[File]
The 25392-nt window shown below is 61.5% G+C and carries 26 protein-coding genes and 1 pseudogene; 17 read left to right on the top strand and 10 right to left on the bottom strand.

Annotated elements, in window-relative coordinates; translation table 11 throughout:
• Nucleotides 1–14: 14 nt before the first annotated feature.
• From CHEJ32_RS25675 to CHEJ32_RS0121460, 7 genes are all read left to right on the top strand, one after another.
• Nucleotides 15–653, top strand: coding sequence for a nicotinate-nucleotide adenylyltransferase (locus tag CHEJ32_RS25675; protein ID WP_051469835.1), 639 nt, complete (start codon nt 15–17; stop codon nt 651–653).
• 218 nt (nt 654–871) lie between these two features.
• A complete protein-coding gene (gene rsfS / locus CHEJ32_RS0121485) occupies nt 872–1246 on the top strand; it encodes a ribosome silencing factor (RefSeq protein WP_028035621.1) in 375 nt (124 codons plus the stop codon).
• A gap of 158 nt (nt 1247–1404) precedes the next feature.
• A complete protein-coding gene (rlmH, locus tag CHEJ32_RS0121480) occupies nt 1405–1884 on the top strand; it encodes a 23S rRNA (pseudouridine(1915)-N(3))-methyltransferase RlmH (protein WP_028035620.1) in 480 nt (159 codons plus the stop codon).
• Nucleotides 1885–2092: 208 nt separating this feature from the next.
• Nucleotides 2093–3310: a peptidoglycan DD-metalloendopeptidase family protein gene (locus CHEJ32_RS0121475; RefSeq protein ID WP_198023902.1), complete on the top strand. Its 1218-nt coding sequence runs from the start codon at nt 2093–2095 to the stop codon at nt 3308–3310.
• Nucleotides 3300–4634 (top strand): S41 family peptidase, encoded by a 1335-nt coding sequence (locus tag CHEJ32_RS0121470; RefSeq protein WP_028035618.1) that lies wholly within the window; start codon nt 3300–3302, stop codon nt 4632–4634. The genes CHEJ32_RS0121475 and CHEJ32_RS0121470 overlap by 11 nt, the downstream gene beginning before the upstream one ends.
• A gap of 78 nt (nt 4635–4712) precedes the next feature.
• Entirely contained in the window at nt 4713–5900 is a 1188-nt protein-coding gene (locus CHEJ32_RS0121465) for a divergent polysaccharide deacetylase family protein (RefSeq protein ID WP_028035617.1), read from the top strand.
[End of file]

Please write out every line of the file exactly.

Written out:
The 25392-nt window shown below is 61.5% G+C and carries 26 protein-coding genes and 1 pseudogene; 17 read left to right on the top strand and 10 right to left on the bottom strand.

Annotated elements, in window-relative coordinates; translation table 11 throughout:
• Nucleotides 1–14: 14 nt before the first annotated feature.
• From CHEJ32_RS25675 to CHEJ32_RS0121460, 7 genes are all read left to right on the top strand, one after another.
• Nucleotides 15–653, top strand: coding sequence for a nicotinate-nucleotide adenylyltransferase (locus tag CHEJ32_RS25675; protein ID WP_051469835.1), 639 nt, complete (start codon nt 15–17; stop codon nt 651–653).
• 218 nt (nt 654–871) lie between these two features.
• A complete protein-coding gene (gene rsfS / locus CHEJ32_RS0121485) occupies nt 872–1246 on the top strand; it encodes a ribosome silencing factor (RefSeq protein WP_028035621.1) in 375 nt (124 codons plus the stop codon).
• A gap of 158 nt (nt 1247–1404) precedes the next feature.
• A complete protein-coding gene (rlmH, locus tag CHEJ32_RS0121480) occupies nt 1405–1884 on the top strand; it encodes a 23S rRNA (pseudouridine(1915)-N(3))-methyltransferase RlmH (protein WP_028035620.1) in 480 nt (159 codons plus the stop codon).
• Nucleotides 1885–2092: 208 nt separating this feature from the next.
• Nucleotides 2093–3310: a peptidoglycan DD-metalloendopeptidase family protein gene (locus CHEJ32_RS0121475; RefSeq protein ID WP_198023902.1), complete on the top strand. Its 1218-nt coding sequence runs from the start codon at nt 2093–2095 to the stop codon at nt 3308–3310.
• Nucleotides 3300–4634 (top strand): S41 family peptidase, encoded by a 1335-nt coding sequence (locus tag CHEJ32_RS0121470; RefSeq protein WP_028035618.1) that lies wholly within the window; start codon nt 3300–3302, stop codon nt 4632–4634. The genes CHEJ32_RS0121475 and CHEJ32_RS0121470 overlap by 11 nt, the downstream gene beginning before the upstream one ends.
• A gap of 78 nt (nt 4635–4712) precedes the next feature.
• Entirely contained in the window at nt 4713–5900 is a 1188-nt protein-coding gene (locus CHEJ32_RS0121465) for a divergent polysaccharide deacetylase family protein (RefSeq protein ID WP_028035617.1), read from the top strand.